Spy vs. Spy

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Spy vs. Spy
Spy vs. Spy Logotipe.png
Author(s)
Current status/scheduleOngoing
Launch date Mad magazine #60 (Jan. 1961)
Publisher(s) DC Entertainment
Genre(s) Political satire, humor

Spy vs. Spy is a wordless comic strip published in Mad magazine. It features two agents involved in stereotypical and comical espionage activities. One is dressed in white, and the other in black, but they are otherwise identical, and are particularly known for their long, beaklike heads and their white pupils and black sclera. The pair are always at war with each other, using a variety of booby-traps to inflict harm on the other. The spies usually alternate between victory and defeat with each new strip. A parody of the political ideologies of the Cold War, the strip was created by Cuban expatriate cartoonist Antonio Prohías, and debuted in Mad #60, dated January 1961. [1] Spy vs. Spy is currently written and drawn by Peter Kuper.

Pantomime comics or a silent comic are comics which are delivered in mime. They make use of little to no dialogue, speech balloons or captions written underneath the images. Instead the stories or gags are told entirely through pictures.

Comic strip Short serialized comics

A comic strip is a sequence of drawings arranged in interrelated panels to display brief humor or form a narrative, often serialized, with text in balloons and captions. Traditionally, throughout the 20th century and into the 21st, these have been published in newspapers and magazines, with horizontal strips printed in black-and-white in daily newspapers, while Sunday newspapers offered longer sequences in special color comics sections. With the development of the internet, they began to appear online as webcomics. There were more than 200 different comic strips and daily cartoon panels in American newspapers alone each day for most of the 20th century, for a total of at least 7,300,000 episodes.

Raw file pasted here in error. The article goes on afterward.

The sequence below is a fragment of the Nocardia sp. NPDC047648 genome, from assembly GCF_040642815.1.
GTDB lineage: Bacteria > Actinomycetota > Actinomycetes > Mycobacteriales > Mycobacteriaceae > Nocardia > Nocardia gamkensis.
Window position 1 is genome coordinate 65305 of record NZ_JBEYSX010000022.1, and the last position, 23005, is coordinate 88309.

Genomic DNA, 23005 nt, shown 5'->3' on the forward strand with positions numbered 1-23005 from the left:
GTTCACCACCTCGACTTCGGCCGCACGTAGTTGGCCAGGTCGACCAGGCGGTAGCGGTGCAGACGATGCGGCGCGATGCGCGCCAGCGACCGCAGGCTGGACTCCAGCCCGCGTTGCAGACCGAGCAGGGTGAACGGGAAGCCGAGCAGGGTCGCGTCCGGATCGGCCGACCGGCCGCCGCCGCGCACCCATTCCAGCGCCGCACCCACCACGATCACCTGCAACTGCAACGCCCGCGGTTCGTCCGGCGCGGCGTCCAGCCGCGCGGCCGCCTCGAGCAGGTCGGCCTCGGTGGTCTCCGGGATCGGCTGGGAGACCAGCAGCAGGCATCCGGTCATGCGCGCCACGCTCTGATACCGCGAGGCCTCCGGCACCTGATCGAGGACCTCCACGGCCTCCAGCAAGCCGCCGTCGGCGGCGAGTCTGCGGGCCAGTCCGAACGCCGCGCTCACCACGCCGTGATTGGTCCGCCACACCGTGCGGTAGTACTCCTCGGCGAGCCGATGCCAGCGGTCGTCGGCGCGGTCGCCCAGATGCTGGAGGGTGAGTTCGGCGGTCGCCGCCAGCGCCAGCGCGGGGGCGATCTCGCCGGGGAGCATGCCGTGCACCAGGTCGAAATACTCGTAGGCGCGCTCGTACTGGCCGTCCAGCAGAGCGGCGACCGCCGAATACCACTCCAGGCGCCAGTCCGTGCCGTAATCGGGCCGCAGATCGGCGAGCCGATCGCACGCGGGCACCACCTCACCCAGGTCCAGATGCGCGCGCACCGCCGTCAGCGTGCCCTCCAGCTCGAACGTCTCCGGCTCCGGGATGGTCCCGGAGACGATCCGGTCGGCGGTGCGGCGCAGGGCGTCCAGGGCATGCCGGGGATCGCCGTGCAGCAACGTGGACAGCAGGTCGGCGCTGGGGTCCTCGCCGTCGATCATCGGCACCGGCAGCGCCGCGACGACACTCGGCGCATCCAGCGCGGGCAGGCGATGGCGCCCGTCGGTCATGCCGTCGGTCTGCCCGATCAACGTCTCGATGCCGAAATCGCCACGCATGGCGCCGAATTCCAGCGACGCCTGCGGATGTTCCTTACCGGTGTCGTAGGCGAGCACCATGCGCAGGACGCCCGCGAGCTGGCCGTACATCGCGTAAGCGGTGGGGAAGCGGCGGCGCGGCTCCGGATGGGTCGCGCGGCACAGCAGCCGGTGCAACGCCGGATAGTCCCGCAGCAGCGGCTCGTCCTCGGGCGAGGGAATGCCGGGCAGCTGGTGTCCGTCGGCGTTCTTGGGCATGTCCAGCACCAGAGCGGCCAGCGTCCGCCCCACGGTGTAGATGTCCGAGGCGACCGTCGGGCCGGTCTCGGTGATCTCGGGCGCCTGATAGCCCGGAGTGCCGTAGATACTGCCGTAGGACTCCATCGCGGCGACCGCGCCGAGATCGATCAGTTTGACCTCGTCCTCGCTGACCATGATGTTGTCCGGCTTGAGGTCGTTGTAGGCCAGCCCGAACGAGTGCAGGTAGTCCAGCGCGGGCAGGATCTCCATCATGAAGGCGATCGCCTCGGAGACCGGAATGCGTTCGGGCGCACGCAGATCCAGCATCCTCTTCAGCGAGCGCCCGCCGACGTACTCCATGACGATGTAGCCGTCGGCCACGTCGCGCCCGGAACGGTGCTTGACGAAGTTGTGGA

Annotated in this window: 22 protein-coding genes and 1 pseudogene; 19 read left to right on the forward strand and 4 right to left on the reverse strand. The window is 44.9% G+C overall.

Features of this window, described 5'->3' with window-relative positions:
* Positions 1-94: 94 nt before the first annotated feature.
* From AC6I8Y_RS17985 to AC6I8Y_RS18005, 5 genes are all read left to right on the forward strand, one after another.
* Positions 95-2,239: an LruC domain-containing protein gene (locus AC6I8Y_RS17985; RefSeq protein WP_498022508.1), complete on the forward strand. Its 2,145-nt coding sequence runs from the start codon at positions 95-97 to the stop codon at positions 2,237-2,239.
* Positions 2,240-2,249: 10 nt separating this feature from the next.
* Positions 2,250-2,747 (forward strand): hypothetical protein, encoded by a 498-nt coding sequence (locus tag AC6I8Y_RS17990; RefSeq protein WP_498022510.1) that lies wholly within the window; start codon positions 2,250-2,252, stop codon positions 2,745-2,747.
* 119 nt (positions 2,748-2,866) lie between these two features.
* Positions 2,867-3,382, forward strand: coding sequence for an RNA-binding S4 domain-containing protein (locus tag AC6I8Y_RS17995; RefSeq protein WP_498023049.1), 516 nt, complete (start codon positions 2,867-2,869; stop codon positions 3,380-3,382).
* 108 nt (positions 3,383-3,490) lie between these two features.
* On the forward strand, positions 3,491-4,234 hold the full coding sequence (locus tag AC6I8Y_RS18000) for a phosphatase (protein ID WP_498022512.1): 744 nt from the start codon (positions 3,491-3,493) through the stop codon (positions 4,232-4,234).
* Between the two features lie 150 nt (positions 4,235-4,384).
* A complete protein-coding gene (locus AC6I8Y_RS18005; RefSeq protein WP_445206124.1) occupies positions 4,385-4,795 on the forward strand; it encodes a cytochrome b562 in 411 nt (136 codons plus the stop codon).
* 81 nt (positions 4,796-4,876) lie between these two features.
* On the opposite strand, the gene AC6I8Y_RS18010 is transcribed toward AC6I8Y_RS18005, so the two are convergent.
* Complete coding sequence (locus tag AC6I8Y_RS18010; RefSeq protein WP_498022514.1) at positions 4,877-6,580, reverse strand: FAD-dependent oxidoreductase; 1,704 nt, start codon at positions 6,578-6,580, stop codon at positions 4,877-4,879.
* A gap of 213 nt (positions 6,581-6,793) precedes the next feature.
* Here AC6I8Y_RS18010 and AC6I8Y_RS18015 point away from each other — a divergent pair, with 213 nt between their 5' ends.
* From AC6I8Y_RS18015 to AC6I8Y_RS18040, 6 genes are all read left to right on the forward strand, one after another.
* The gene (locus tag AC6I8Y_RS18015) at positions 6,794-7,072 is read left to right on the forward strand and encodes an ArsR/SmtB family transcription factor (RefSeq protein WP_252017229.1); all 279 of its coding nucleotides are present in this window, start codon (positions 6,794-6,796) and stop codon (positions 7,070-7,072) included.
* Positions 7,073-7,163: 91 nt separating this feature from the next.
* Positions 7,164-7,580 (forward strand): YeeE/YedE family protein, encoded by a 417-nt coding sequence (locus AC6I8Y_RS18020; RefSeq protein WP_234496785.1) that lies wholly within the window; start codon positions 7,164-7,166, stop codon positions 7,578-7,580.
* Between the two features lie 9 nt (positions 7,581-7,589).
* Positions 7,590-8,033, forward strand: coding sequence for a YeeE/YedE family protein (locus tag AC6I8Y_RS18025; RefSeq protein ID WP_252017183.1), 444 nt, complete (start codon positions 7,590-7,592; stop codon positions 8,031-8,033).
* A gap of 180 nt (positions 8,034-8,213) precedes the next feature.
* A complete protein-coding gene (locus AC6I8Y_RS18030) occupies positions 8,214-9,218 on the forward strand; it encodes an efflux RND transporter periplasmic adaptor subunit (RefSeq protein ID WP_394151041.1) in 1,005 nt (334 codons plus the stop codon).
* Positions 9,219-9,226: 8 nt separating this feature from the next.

Mad is an American humor magazine founded in 1952 by editor Harvey Kurtzman and publisher William Gaines, launched as a comic book before it became a magazine. It was widely imitated and influential, affecting satirical media, as well as the cultural landscape of the 20th century, with editor Al Feldstein increasing readership to more than two million during its 1974 circulation peak. From 1952 until 2018, Mad published 550 regular issues, as well as hundreds of reprint "Specials", original-material paperbacks, reprint compilation books and other print projects. The magazine's numbering reverted to 1 with its June 2018 issue, coinciding with the magazine's headquarters move to the West Coast.

Contents

The Spy vs. Spy characters have been featured in such media as video games and an animated television series, and in such merchandise as action figures and trading cards.

Action figure small toy that resembles a figure

An action figure is a poseable character doll made most commonly of plastic, and often based upon characters from a film, comic book, military, video game, or television program—fictional or historical. These figures are usually marketed toward boys and adult collectors. The term was coined by Hasbro in 1964 to market G.I. Joe to boys.

A trading card is a small card, usually made out of paperboard or thick paper, which usually contains an image of a certain person, place or thing and a short description of the picture, along with other text. There is a wide variation of different types of cards. Modern cards even go as far as to include swatches of game worn memorabilia, autographs, and even DNA hair samples of their subjects.

Publication history

Prohías was a prolific cartoonist in Cuba known for political satire. He fled to the United States on May 1, 1960, three days before Fidel Castro's government nationalized the last of the Cuban free press. [2] Prohías sought work in his profession and travelled to the offices of Mad magazine in New York City on July 12, 1960. After a successful showing of his work and a prototype cartoon for Spy vs. Spy, Prohías was hired. [3]